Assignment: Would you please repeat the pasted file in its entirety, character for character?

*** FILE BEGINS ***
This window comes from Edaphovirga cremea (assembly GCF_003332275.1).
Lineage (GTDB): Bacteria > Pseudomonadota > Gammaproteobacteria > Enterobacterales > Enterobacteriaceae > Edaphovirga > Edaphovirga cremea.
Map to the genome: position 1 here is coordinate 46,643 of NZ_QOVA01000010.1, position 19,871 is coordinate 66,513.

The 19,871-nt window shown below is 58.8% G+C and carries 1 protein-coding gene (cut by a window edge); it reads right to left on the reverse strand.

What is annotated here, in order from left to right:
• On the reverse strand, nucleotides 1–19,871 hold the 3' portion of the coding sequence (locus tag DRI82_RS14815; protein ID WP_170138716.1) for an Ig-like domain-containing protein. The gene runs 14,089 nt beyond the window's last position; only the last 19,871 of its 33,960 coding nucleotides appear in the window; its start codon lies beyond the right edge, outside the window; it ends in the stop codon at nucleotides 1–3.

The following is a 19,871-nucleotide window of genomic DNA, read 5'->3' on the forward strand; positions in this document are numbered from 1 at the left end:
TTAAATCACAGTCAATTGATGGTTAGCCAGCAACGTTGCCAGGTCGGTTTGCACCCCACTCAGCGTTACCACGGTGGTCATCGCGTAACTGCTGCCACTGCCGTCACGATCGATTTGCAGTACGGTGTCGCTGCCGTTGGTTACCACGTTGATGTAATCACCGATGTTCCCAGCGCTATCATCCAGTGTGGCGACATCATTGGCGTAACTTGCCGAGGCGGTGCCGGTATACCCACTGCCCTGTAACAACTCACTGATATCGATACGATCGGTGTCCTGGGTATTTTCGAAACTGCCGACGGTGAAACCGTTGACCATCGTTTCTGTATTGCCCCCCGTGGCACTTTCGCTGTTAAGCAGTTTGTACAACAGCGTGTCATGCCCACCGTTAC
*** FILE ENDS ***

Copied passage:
This window comes from Edaphovirga cremea (assembly GCF_003332275.1).
Lineage (GTDB): Bacteria > Pseudomonadota > Gammaproteobacteria > Enterobacterales > Enterobacteriaceae > Edaphovirga > Edaphovirga cremea.
Map to the genome: position 1 here is coordinate 46,643 of NZ_QOVA01000010.1, position 19,871 is coordinate 66,513.

The 19,871-nt window shown below is 58.8% G+C and carries 1 protein-coding gene (cut by a window edge); it reads right to left on the reverse strand.

What is annotated here, in order from left to right:
• On the reverse strand, nucleotides 1–19,871 hold the 3' portion of the coding sequence (locus tag DRI82_RS14815; protein ID WP_170138716.1) for an Ig-like domain-containing protein. The gene runs 14,089 nt beyond the window's last position; only the last 19,871 of its 33,960 coding nucleotides appear in the window; its start codon lies beyond the right edge, outside the window; it ends in the stop codon at nucleotides 1–3.

The following is a 19,871-nucleotide window of genomic DNA, read 5'->3' on the forward strand; positions in this document are numbered from 1 at the left end:
TTAAATCACAGTCAATTGATGGTTAGCCAGCAACGTTGCCAGGTCGGTTTGCACCCCACTCAGCGTTACCACGGTGGTCATCGCGTAACTGCTGCCACTGCCGTCACGATCGATTTGCAGTACGGTGTCGCTGCCGTTGGTTACCACGTTGATGTAATCACCGATGTTCCCAGCGCTATCATCCAGTGTGGCGACATCATTGGCGTAACTTGCCGAGGCGGTGCCGGTATACCCACTGCCCTGTAACAACTCACTGATATCGATACGATCGGTGTCCTGGGTATTTTCGAAACTGCCGACGGTGAAACCGTTGACCATCGTTTCTGTATTGCCCCCCGTGGCACTTTCGCTGTTAAGCAGTTTGTACAACAGCGTGTCATGCCCACCGTTAC